The World Bank raises growth forecast for world economy

It is the strongest upturn after a crisis in 80 years, writes the World Bank in its new prognosis.

The World Bank is raising its global growth forecast this year to 5.6 percent from its previous forecast of 4.1 percent announced in January.

In comparison, the Organization for Economic Co-operation and Development (OECD) predicts growth of 5.8 percent in the global economy in 2021.

In its new prognosis, the World Bank calls it the strongest upturn after a crisis in 80 yeras.

Major economies are the primary drivers of growth, according to the report, as many developing countries are still struggling with the effects of the Covid-19 pandemic.

"While there are welcome signs of global recovery, the pandemic continues to inflict poverty and inequality on people in developing countries around the world," says World Bank President David Malpass in a comment accompanying the prognosis, while adding:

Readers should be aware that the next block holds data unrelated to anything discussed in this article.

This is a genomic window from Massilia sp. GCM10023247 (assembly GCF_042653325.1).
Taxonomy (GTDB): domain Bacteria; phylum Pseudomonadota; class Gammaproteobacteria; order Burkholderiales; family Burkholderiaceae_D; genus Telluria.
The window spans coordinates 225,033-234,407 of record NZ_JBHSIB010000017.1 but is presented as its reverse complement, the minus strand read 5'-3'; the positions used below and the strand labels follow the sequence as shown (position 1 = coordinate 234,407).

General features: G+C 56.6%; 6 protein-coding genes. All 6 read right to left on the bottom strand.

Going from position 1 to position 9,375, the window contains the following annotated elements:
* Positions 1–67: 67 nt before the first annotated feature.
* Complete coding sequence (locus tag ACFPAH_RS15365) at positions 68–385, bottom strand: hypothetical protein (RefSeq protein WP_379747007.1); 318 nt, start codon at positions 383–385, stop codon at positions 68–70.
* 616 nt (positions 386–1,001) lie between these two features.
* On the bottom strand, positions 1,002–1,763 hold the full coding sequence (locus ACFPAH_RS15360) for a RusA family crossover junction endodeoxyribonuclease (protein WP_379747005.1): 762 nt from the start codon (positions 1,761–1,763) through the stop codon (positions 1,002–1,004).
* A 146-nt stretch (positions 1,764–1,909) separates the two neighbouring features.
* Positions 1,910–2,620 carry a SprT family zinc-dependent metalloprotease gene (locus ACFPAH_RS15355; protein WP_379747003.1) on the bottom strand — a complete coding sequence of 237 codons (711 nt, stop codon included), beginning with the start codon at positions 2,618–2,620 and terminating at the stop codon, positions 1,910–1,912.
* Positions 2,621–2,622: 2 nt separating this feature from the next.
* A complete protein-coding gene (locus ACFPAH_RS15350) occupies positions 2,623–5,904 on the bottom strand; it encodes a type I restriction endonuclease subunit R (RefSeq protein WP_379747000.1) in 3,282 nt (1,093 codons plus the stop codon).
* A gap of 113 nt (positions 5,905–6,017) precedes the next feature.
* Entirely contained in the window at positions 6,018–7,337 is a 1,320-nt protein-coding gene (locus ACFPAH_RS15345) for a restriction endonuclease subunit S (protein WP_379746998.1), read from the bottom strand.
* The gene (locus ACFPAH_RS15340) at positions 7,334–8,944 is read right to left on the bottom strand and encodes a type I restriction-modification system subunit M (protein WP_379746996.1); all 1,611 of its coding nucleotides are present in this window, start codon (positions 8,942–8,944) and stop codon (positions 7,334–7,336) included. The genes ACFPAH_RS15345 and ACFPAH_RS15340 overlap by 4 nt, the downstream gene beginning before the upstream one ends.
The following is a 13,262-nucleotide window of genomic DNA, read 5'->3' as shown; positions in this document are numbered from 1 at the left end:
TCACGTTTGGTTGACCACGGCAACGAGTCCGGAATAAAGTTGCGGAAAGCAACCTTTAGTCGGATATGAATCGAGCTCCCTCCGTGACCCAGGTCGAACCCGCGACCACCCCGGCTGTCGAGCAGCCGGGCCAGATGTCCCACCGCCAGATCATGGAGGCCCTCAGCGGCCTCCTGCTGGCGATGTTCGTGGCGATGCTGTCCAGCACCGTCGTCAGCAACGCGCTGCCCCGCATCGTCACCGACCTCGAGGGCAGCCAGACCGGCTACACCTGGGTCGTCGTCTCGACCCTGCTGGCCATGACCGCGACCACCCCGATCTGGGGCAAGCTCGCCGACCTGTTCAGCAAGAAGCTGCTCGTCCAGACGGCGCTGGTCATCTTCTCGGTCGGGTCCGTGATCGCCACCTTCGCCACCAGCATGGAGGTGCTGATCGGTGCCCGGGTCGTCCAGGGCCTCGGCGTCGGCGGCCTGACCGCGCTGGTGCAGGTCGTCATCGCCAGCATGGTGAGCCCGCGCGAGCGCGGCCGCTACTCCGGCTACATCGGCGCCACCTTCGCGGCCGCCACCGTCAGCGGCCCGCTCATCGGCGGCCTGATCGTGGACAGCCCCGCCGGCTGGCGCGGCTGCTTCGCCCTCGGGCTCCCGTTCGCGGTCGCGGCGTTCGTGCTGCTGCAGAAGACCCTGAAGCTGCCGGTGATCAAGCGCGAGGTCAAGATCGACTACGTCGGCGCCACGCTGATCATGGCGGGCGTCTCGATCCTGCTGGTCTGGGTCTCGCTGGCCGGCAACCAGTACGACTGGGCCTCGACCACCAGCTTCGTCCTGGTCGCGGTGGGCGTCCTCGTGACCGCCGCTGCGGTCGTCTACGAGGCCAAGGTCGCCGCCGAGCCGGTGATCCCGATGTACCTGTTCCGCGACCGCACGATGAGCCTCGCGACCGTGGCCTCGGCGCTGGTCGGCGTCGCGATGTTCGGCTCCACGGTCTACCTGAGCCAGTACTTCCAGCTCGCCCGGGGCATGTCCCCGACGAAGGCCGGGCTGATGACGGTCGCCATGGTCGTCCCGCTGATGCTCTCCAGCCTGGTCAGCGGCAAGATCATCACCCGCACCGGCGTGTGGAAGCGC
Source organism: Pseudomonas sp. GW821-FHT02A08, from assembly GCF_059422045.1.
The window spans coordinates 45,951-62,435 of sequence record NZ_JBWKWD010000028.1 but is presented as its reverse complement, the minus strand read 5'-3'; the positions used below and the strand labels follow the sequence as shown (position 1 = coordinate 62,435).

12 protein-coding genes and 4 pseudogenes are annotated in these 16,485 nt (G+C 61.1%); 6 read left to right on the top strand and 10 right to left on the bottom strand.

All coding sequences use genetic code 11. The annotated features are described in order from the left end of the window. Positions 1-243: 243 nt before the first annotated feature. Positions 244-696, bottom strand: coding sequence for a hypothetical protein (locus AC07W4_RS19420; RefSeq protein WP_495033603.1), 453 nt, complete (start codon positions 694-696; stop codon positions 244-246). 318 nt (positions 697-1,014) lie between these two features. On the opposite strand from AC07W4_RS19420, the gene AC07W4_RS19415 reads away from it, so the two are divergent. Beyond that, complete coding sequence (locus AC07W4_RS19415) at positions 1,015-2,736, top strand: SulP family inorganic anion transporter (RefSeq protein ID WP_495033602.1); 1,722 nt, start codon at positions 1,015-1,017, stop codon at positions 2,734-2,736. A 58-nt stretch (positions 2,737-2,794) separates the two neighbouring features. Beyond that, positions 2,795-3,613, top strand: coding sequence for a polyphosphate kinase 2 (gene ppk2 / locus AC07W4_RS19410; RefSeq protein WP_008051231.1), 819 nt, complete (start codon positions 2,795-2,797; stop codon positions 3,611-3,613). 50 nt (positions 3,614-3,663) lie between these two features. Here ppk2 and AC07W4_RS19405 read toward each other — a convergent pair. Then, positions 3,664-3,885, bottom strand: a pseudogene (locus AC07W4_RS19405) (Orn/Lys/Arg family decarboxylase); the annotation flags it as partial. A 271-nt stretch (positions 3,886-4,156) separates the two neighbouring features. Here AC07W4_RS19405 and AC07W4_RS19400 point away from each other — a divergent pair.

"Globally coordinated efforts are essential to accelerate vaccine distribution and debt relief, particularly for low-income countries. As the health crisis eases, policymakers will need to address the pandemic’s lasting effects and take steps to spur green, resilient, and inclusive growth while safeguarding macroeconomic stability."

US growth is expected to reach 6.8 percent this year against previous estimate of 3.5 percent. The euro zone's forecast is expected at around 4.2 percent, up from 3.7 percent. Meanwhile, the China's economy will grow by 8.5 percent, up from previous estimate of 7.9 percent.

In 2022, global growth will come out at 4.3 percent, an increase of 0.5 percentage points from the prognosis in January.

English Edit: Christoffer Østergaard

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